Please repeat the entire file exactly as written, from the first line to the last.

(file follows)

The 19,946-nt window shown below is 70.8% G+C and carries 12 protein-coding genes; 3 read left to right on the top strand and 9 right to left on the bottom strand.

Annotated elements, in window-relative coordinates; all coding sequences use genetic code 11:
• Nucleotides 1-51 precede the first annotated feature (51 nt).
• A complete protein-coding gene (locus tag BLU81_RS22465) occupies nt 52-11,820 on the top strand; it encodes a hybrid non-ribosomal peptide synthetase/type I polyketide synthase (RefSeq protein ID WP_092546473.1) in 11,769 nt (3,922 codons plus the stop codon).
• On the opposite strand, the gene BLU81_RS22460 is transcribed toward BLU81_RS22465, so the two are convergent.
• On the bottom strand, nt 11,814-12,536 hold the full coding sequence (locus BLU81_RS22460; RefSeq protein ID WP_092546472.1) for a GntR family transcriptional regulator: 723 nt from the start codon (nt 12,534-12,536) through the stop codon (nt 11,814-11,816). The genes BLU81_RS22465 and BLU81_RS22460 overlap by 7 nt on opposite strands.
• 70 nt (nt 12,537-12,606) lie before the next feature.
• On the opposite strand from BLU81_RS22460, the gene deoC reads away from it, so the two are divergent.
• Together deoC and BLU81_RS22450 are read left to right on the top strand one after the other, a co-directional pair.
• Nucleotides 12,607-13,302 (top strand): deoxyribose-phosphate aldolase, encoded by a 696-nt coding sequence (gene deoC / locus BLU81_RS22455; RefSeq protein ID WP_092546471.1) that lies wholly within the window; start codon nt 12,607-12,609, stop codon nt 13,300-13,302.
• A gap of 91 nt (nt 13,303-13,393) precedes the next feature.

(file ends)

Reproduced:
The 19,946-nt window shown below is 70.8% G+C and carries 12 protein-coding genes; 3 read left to right on the top strand and 9 right to left on the bottom strand.

Annotated elements, in window-relative coordinates; all coding sequences use genetic code 11:
• Nucleotides 1-51 precede the first annotated feature (51 nt).
• A complete protein-coding gene (locus tag BLU81_RS22465) occupies nt 52-11,820 on the top strand; it encodes a hybrid non-ribosomal peptide synthetase/type I polyketide synthase (RefSeq protein ID WP_092546473.1) in 11,769 nt (3,922 codons plus the stop codon).
• On the opposite strand, the gene BLU81_RS22460 is transcribed toward BLU81_RS22465, so the two are convergent.
• On the bottom strand, nt 11,814-12,536 hold the full coding sequence (locus BLU81_RS22460; RefSeq protein ID WP_092546472.1) for a GntR family transcriptional regulator: 723 nt from the start codon (nt 12,534-12,536) through the stop codon (nt 11,814-11,816). The genes BLU81_RS22465 and BLU81_RS22460 overlap by 7 nt on opposite strands.
• 70 nt (nt 12,537-12,606) lie before the next feature.
• On the opposite strand from BLU81_RS22460, the gene deoC reads away from it, so the two are divergent.
• Together deoC and BLU81_RS22450 are read left to right on the top strand one after the other, a co-directional pair.
• Nucleotides 12,607-13,302 (top strand): deoxyribose-phosphate aldolase, encoded by a 696-nt coding sequence (gene deoC / locus BLU81_RS22455; RefSeq protein ID WP_092546471.1) that lies wholly within the window; start codon nt 12,607-12,609, stop codon nt 13,300-13,302.
• A gap of 91 nt (nt 13,303-13,393) precedes the next feature.